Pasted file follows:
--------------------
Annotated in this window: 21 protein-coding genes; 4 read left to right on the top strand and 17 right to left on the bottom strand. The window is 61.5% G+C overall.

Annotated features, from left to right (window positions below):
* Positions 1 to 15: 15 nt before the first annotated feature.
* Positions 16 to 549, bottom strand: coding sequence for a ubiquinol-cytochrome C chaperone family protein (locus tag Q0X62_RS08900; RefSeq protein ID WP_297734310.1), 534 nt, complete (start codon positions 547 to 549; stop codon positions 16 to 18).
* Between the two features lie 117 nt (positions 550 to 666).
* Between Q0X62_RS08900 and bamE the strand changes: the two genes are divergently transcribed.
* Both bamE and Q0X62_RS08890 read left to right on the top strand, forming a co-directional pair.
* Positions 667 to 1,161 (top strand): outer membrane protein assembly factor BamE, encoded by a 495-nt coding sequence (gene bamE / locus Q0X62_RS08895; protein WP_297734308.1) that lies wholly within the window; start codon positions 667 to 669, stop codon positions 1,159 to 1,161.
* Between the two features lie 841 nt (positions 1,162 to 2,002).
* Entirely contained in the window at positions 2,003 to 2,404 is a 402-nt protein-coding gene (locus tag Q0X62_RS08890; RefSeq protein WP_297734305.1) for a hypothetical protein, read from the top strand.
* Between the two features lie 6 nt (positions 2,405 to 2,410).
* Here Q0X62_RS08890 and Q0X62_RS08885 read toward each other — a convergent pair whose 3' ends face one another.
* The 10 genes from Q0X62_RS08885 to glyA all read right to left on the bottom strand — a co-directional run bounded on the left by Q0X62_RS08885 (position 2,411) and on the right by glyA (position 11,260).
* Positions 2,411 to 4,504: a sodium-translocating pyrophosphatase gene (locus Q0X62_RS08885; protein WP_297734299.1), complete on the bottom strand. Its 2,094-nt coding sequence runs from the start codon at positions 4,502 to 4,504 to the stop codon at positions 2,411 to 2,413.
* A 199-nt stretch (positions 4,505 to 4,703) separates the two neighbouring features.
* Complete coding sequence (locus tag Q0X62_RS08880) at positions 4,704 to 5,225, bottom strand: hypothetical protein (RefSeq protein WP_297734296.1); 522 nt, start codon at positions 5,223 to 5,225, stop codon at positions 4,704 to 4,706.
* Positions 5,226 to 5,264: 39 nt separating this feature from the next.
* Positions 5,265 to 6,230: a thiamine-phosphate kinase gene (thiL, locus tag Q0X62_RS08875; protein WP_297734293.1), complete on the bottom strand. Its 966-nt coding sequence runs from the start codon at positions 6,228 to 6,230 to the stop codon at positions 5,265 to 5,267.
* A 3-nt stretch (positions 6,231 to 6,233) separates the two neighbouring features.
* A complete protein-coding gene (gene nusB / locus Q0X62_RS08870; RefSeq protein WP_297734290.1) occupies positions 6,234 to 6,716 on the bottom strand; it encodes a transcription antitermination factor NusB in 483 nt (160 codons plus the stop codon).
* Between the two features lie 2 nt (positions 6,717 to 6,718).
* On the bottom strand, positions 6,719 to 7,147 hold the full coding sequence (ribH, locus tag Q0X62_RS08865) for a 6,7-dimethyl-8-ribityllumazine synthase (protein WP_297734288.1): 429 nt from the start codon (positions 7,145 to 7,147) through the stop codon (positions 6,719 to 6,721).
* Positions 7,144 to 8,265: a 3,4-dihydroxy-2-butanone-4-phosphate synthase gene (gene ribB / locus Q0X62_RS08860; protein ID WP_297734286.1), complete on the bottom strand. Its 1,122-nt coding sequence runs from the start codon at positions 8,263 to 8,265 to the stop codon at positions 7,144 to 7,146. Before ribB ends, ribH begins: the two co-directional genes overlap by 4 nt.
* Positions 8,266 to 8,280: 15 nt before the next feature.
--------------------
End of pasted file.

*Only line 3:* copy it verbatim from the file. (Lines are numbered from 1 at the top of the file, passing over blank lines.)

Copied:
* Positions 1 to 15: 15 nt before the first annotated feature.